Before technology was the phenomenon that it is today, when kids were getting cell phones that weren’t even smart, many parents were worried. The AOL generation was growing up connected to the web and patterns of ADHD, technology addiction, as well as other problems were developing. Now we are faced with generations who will not grow up without a smart device, not knowing what wifi is or where wifi is, or having to wait to develop a quality picture from a disposable camera. Neither parents, psychological professionals, medical professionals, nor professionals in the field of digital technology are oblivious that digital devices can have an adverse effect on kids. Research has proven that the blue light behind the screens of digital devices stimulates the brain in a way similar to drugs. Books have been written about the drug-like effect that unregulated digital interactions can have on children. Developers and designers alike have come forward about intentionally creating “addicting” apps, interfaces, and content for smart devices. Most recently, two leading investors of Apple, the “i” product creators behind iPad and iPhone, sent a public letter to the company about the problem of children and apple products. The two investing parties, an activist hedge fund and the California State Teachers’ Retirement System, collectively owning about $2billion in Apple shares, sent the call to arms. According to Quartz, the letter contains an extensive amount of research indicating the harmful effect technology can have on children. “Nearly 80% of teens check their phones hourly, and more than half report feeling addicted to their devices.” Other important points from Quartz’s highlight included:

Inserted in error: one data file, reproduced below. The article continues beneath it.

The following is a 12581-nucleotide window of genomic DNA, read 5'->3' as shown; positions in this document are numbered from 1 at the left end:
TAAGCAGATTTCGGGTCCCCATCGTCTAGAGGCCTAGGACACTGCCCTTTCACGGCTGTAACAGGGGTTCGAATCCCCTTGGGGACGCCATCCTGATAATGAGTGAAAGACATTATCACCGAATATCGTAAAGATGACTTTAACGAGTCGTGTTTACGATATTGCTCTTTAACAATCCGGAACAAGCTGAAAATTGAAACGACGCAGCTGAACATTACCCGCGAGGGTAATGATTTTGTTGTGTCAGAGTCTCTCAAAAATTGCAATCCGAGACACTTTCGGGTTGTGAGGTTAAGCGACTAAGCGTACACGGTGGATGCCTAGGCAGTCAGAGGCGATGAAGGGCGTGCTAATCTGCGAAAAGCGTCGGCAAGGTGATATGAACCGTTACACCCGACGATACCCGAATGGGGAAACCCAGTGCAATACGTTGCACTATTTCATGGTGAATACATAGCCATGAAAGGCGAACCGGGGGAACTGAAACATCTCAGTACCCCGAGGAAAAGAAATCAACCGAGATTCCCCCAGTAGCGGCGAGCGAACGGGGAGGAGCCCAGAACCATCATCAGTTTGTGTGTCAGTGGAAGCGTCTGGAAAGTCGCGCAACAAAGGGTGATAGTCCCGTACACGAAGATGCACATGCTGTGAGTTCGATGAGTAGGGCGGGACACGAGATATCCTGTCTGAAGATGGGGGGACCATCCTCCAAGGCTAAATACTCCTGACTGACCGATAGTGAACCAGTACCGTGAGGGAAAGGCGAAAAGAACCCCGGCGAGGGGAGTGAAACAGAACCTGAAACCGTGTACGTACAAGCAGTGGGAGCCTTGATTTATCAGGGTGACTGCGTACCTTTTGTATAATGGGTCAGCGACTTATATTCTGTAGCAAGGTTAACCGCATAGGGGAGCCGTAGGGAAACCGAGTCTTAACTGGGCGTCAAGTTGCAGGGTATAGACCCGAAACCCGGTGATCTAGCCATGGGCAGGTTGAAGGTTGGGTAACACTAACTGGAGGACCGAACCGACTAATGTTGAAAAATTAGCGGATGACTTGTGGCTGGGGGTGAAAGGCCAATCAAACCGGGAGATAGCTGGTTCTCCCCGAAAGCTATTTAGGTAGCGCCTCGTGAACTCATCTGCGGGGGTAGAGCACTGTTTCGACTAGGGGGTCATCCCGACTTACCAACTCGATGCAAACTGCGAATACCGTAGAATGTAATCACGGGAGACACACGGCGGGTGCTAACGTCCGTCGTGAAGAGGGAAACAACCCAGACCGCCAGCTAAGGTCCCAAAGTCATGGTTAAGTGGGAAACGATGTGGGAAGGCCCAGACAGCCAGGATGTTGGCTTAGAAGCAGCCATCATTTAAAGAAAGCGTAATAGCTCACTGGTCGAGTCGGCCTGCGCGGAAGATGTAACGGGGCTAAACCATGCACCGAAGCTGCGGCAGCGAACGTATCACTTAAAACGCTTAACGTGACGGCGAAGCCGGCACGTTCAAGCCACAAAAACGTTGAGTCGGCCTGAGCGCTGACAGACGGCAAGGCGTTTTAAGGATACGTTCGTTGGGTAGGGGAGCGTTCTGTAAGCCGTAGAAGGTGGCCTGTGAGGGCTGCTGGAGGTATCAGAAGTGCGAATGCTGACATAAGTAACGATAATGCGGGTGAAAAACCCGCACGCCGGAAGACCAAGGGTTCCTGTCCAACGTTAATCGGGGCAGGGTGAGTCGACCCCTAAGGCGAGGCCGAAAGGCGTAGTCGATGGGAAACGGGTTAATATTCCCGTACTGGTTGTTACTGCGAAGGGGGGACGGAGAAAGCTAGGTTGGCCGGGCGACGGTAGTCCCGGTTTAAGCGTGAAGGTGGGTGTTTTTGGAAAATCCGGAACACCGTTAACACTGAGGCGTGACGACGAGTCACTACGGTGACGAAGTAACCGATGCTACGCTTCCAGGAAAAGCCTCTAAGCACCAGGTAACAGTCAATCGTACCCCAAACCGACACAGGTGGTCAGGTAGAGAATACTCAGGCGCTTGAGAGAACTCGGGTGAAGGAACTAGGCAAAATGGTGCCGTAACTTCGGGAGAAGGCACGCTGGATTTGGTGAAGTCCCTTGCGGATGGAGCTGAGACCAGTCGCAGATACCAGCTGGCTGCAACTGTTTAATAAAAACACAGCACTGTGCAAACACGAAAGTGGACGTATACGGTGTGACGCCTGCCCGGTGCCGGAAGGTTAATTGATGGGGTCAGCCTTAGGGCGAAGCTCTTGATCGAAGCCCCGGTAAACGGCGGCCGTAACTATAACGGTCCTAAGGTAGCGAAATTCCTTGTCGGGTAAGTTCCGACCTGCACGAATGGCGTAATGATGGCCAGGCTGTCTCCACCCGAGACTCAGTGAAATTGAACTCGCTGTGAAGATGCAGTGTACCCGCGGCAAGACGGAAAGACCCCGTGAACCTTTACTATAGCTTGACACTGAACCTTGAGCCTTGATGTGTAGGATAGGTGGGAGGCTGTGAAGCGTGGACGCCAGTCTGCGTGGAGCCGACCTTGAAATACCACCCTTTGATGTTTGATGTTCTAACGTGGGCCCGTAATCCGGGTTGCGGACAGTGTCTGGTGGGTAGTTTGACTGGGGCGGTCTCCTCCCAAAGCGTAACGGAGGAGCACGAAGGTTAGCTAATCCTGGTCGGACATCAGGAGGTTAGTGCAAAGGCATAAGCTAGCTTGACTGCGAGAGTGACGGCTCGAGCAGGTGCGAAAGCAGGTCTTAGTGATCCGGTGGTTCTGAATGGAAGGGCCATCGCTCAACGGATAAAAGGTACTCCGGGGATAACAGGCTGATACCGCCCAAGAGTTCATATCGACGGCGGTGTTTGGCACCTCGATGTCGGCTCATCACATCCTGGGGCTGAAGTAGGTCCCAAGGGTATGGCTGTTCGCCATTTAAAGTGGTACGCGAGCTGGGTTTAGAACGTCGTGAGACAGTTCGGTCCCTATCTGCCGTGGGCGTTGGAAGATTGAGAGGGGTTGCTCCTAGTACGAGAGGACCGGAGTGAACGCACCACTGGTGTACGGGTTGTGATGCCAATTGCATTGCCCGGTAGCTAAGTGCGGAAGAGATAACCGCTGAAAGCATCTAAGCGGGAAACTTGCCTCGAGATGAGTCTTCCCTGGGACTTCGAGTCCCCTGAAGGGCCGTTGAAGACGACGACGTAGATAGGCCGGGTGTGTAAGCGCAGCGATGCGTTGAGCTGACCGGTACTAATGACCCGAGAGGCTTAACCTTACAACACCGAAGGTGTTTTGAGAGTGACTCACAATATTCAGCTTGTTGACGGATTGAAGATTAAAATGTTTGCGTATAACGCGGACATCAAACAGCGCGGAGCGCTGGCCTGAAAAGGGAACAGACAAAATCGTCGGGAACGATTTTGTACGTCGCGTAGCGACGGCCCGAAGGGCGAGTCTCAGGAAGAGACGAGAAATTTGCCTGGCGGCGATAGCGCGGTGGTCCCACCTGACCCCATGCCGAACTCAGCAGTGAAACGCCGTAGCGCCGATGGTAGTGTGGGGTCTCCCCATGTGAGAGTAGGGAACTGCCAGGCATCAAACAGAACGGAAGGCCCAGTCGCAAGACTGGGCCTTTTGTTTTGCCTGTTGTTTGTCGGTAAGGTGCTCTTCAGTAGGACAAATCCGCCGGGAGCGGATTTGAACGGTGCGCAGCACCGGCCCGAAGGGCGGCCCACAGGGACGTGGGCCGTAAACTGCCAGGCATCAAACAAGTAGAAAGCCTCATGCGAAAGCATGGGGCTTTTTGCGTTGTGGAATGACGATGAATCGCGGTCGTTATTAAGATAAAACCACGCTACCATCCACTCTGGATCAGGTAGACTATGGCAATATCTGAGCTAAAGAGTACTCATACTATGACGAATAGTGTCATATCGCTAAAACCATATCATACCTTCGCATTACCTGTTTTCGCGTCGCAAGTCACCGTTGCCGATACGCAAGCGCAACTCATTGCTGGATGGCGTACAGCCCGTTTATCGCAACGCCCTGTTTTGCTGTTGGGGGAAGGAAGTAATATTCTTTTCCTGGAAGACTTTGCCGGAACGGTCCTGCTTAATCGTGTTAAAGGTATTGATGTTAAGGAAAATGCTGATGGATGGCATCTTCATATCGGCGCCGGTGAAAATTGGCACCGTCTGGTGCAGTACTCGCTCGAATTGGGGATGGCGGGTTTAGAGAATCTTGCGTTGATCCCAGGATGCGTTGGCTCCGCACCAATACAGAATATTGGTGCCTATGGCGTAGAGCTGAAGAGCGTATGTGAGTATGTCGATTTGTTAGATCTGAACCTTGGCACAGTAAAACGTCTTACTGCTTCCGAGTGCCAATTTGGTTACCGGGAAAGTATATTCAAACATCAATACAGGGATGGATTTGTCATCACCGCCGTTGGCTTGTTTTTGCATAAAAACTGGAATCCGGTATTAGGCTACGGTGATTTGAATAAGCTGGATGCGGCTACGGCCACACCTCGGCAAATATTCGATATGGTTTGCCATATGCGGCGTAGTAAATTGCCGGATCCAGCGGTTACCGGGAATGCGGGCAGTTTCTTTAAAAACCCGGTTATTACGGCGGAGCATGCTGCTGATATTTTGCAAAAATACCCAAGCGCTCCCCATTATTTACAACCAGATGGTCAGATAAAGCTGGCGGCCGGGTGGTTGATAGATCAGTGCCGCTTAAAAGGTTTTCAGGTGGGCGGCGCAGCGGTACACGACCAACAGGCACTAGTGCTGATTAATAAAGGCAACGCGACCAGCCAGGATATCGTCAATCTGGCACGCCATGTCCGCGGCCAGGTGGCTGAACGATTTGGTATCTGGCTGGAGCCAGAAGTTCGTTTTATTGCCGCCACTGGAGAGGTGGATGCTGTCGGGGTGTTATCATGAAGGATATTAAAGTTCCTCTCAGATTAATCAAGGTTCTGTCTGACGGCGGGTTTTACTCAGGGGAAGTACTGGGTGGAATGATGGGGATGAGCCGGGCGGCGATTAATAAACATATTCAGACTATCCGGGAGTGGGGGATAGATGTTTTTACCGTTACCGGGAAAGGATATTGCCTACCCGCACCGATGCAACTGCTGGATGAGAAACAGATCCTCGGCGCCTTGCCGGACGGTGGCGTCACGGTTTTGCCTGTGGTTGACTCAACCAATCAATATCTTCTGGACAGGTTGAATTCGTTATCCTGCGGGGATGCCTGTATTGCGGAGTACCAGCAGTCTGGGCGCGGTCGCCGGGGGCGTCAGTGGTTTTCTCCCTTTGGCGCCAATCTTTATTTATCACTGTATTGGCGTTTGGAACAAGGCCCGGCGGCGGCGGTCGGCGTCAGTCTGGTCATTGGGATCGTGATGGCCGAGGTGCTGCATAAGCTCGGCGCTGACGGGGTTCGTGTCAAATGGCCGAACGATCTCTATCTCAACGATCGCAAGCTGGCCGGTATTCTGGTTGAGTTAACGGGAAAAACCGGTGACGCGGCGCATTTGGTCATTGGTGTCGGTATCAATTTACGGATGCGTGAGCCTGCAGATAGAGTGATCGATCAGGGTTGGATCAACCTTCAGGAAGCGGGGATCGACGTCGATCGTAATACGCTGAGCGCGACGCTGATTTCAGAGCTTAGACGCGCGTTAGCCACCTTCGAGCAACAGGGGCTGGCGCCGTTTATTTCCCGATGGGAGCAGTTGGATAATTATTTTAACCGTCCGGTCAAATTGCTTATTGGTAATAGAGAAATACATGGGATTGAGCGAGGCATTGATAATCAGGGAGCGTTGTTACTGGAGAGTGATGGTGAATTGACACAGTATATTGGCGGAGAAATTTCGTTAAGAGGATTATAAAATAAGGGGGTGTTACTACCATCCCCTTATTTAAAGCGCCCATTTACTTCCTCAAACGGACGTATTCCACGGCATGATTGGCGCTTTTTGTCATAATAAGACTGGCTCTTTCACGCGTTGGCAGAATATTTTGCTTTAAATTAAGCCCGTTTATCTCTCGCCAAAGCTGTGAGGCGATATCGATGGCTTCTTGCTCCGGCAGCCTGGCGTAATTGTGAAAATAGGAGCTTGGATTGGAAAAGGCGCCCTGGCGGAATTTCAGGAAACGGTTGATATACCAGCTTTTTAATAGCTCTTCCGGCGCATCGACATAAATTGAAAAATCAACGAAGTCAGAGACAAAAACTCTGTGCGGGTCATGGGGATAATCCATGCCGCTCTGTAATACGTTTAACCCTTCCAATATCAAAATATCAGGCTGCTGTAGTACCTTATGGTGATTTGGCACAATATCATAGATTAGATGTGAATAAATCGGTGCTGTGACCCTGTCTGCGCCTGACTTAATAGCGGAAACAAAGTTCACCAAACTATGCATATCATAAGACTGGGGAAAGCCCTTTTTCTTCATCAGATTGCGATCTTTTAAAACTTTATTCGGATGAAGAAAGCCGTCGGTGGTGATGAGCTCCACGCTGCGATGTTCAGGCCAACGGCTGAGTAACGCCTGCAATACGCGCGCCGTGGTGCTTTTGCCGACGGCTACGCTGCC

- 75% of more than 2,300 teachers observe that student’s are having more difficulty focusing in classrooms.
- Teenagers can spend 5 hours or more on their digital devices. If they do, they have a 71% higher likelihood for suicide compared to their peers who spend less than an hour.
- Out of 3,500 parents surveyed for the American Psychological Association, 58% are worried about social media. 48% feel that attempting to regulate screen time is an ongoing challenge.
Does Apple have a responsibility to change their designs, interfaces, and operating systems to reduce children’s addiction to their devices? Some say that the major corporation has more of an opportunity than a responsibility. Others point to the parents and simply say “Do better.” The letter written by investors does highlight the need for parents to be more involved with their children’s technological usage. Parents have choices, starting with the choice to buy a device for their child to begin with. However, Apple could create programming which offers more screen-time limitations, parental management tools, and monitoring within the product. When it comes to the physical and mental health of our children, it is all of our responsibility to step up. Opportunities happen daily for us to intervene, provide guidance, and give support to our children.
Recovery is your child’s responsibility to themselves. With the right treatment program, the entire family can recover while supporting their loved one on a journey to renewal. Call Stonewater Adolescent Recovery Center today: 662-598-4214